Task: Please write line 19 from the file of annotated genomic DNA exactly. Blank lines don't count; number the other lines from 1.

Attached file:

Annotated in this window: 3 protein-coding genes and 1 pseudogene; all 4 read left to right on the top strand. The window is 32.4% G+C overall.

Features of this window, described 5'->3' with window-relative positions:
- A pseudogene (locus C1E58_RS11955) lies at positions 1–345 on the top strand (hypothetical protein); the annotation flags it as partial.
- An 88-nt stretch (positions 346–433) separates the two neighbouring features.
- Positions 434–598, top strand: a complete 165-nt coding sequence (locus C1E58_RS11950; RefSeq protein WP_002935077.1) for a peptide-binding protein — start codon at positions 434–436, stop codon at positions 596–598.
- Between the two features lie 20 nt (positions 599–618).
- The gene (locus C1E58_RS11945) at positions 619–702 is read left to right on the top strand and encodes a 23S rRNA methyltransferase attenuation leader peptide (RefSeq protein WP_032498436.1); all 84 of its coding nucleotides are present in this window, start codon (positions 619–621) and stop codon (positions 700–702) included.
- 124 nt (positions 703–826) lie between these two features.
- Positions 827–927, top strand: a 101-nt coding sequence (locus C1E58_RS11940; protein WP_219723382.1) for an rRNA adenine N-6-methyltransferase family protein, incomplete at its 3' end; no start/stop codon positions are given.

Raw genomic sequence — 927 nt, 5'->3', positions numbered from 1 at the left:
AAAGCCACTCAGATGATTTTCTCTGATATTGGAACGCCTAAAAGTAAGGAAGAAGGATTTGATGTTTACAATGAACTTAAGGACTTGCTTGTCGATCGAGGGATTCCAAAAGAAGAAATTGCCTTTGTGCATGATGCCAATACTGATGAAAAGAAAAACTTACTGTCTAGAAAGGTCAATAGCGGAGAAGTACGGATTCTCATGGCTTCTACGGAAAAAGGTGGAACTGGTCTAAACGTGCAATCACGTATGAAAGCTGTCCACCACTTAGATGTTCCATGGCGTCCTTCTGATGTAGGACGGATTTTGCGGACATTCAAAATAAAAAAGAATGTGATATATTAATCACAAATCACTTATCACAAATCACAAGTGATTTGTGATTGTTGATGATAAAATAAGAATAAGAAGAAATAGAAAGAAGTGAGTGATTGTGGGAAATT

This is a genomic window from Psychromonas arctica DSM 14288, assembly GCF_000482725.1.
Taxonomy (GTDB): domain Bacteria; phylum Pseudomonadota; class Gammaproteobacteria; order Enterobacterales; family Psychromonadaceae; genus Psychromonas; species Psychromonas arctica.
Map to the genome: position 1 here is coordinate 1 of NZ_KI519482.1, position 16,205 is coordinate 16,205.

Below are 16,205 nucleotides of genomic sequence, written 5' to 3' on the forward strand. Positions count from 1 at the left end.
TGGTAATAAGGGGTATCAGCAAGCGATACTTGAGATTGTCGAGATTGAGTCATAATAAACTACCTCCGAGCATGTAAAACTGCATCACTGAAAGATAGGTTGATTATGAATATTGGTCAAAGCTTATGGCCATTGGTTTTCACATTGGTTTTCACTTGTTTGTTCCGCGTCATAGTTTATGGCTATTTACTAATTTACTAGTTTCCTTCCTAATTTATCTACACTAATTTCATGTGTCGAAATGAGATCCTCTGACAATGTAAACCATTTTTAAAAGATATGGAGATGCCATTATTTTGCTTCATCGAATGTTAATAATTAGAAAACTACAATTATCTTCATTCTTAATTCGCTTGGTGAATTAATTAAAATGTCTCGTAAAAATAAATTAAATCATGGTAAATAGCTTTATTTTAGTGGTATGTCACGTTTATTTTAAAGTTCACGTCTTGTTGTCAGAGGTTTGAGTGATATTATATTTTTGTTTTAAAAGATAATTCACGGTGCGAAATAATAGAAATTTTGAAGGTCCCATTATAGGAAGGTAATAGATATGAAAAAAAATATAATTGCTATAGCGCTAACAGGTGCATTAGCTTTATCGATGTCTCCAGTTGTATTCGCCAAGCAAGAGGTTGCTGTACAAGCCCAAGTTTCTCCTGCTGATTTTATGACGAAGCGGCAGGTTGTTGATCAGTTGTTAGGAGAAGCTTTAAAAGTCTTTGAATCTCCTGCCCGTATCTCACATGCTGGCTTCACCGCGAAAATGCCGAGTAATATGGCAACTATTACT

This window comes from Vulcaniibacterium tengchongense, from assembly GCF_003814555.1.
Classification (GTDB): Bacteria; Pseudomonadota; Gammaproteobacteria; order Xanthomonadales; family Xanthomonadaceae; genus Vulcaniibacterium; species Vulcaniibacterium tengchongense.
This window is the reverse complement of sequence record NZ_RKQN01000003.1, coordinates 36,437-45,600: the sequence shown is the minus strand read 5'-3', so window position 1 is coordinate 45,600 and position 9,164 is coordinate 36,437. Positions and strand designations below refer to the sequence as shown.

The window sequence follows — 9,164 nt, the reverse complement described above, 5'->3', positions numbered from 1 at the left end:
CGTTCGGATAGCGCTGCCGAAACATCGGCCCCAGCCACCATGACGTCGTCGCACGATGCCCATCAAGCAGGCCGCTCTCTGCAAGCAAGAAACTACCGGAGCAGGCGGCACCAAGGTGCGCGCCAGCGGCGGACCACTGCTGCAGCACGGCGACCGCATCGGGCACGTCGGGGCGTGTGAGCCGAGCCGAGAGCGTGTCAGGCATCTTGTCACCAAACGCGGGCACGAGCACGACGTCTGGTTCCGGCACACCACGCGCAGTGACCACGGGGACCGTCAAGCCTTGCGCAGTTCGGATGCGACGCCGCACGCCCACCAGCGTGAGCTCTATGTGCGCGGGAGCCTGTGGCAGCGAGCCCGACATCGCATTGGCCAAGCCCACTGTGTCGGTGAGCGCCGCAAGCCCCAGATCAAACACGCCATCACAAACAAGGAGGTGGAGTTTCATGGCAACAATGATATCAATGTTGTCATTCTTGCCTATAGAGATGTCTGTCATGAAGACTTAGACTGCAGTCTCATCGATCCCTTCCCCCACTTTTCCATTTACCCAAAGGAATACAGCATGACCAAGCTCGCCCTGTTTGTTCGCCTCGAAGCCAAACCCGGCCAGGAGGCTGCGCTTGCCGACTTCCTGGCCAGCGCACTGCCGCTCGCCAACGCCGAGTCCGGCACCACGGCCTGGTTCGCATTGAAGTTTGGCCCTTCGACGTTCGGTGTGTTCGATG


This window is the reverse complement of sequence record NZ_RKQN01000003.1, coordinates 36,437-45,600: the sequence shown is the minus strand read 5'-3', so window position 1 is coordinate 45,600 and position 9,164 is coordinate 36,437. Positions and strand designations below refer to the sequence as shown.